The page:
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Potsu Potsu: Japanese Words for Rain

What are rain-related sounds and phrases in Japanese?

By 3 min read

Did you hear that? Japan’s tsuyu (rainy season) is coming. It’s time to buckle down for what will feel like weeks of constant rain. All we need to do is gaman, or “hang in there,” and summer will finally be here.

But before we get to see the back of Japan’s most hated season, there’s still time to brush up on our rain-related Japanese vocabulary because as much as we don’t like it, it still feels good to complain. Like jime-jime, that unpleasant, sticky feeling during the rainy season when the humidity has its clammy hands all over you. Or mushi-mushi when it practically smothers you.

I hope you’re not confused already because this is not even a potan in the bucket. There are a whopping 1,190 rain-related words and phrases in the Japanese language.

The sounds of tsuyu

Rain in Kyoto.

To the Japanese ear, potan is the sound of a drop of water plopping into, say, a bucket. Pota-pota is the tune a leaky faucet sings, and jah-jah is water gushing out of a pipe.

The Japanese will hear potsu-potsu as raindrops start falling upon the dry ground, shito-shito when it drizzles and zah-zah when it pours.

Strong winds howl with a byoo-byoo or a gou-gou making the windows of your apartment gata-gata (rattle). And, thunder, when stirred awake by the pika-pika of lightning, will loudly goro-goro (rumble).

In the summer, you can often get caught in a niwaka ame (sudden shower), a doshaburi (downpour) and o-ame (torrential rain).

While nuru-nuru describes that slimy feeling a surface has when it’s been balmy for days on end, beta-beta or beto-beto is how your sweaty skin feels on uncomfortably jime-jime days. You’re dripping with sweat if you’re dara-dara; drenched to the skin if you’re bisho-bisho or gusho-gusho.

Folks refer to konuka ame (a light mist) and kirisame or saiu if it’s a drizzle. On the other hand, in the summer, you can often get caught in a niwaka ame (sudden shower), a doshaburi (downpour) and o-ame (torrential rain). A gouu is a concentrated torrential downpour.

The fox wedding

Meet the bride.

The most is the phrase used to describe a sudden downpour out of an otherwise cloudless sky: kitsune no yomeiri (literally, “the fox’s wedding”). 

The kitsune, or fox, occupies a special place in the folklore and superstitions of the Japanese people. They are said to possess magical abilities, one of which is the ability to assume human form.

Fox statues are found at Inari shrines, where they act as messengers for Inari Okami, the Shinto god of fertility and farming. In ancient times, people believed that whenever rain fell from clear blue skies, a wedding between foxes took place. This folklore is captured in Katsushika Hokusai’s famous ukiyo-e print Kitsune no Yomeiri-zu.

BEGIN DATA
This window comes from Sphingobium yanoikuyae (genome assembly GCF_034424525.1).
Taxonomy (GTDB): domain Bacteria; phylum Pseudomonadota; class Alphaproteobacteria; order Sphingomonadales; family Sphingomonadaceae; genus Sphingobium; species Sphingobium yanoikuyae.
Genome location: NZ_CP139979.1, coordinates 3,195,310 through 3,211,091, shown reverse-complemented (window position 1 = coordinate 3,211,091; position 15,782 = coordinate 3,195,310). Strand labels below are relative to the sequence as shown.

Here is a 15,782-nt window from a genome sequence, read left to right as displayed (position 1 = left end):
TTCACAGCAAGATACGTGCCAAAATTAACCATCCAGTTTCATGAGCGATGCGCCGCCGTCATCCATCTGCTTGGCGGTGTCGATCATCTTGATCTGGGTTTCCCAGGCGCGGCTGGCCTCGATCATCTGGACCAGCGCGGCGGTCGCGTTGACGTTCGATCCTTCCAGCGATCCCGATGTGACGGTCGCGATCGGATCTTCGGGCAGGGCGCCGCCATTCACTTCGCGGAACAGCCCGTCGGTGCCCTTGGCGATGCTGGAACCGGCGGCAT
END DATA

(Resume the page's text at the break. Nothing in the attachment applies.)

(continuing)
Keep your eyes and ears peeled. I promise you will soon hear that harbinger of summer, the cicada, emanating from the trees: min min min.

For more on learning Japanese

  • Chiara Taverna says:

    When I was a kid, my grandparents used to say “the fox and the wolf are getting married” when it rained on an apparentely sunny day. That happened in Sicily. It’s amazing to know that there’s a similar saying in Japan!

    • AonghasCrowe says:

      While the phrase kitsune no yome-iri generally refers a downpour in the sunshine throughout Japan, it can, according to Mr. Wiki, signify different meteorological phenomenon in some areas of the country. In Kumamoto, for example, it refers to the appearance of a rainbow, and in Aichi, the phrase relates to fog.

      More from Mr. Wiki:

      ▪ In South African English, a sunshower is referred to as a “monkey’s wedding”, a loan translation of the Zulu umshado wezinkawu, a wedding for monkeys. In Afrikaans, it is referred to as jakkalstrou, jackals wedding, or also Jakkals trou met wolf se vrou as dit reën en die son skyn flou, meaning: “Jackal marries Wolf’s wife when it rains and the sun shines faintly.”
      ▪ In Hindi, it is also called “the jackal’s wedding”.
      ▪ In Konkani, it is called “a monkey’s wedding”.
      ▪ In Sinhala, it is called “the jackal’s wedding”.
      ▪ In Bengali, it is called “a devil’s wedding”.
      ▪ In Arabic, the term is “the rats are getting married”.
      ▪ In Korea, a male tiger gets married to a fox.
      ▪ In Eritrea, the traditional belief is that the hyena is giving birth.
      ▪ In various African languages, leopards are getting married.
      ▪ In Kenya, hyenas are getting married.
      ▪ One animal, the fox, crops up all over the world, from Kerala to Japan (Japan also refers to it as ‘Kitsune (the fox) takes a bride’) to Armenia; there’s even an English dialect term, “the foxes’ wedding”, known from the south west of England. In Calabria, Italy, it is said: “When it rains with sun, the foxes are getting married.” In Finland, it is said “the foxes take their bath”.
      ▪ In Bulgaria, there is a saying about the bear marrying.
      ▪ In Tamil Nadu, South India, the Tamil speaking people say that the fox and the crow/raven are getting married.
      ▪ In Mazandarani language, in north of Iran, it is also called “the jackal’s wedding”.
      ▪ In parts of the United Kingdom, it is referred to as “a monkey’s birthday”.
      ▪ In Pashto, it is also called “Da gidarh wade” or “the jackal’s wedding”.
      ▪ In Hawaii, it is known as “Ghost Rain”.

      In America, there are words for the phenomenon, too. See “the devil is beating his wife”.

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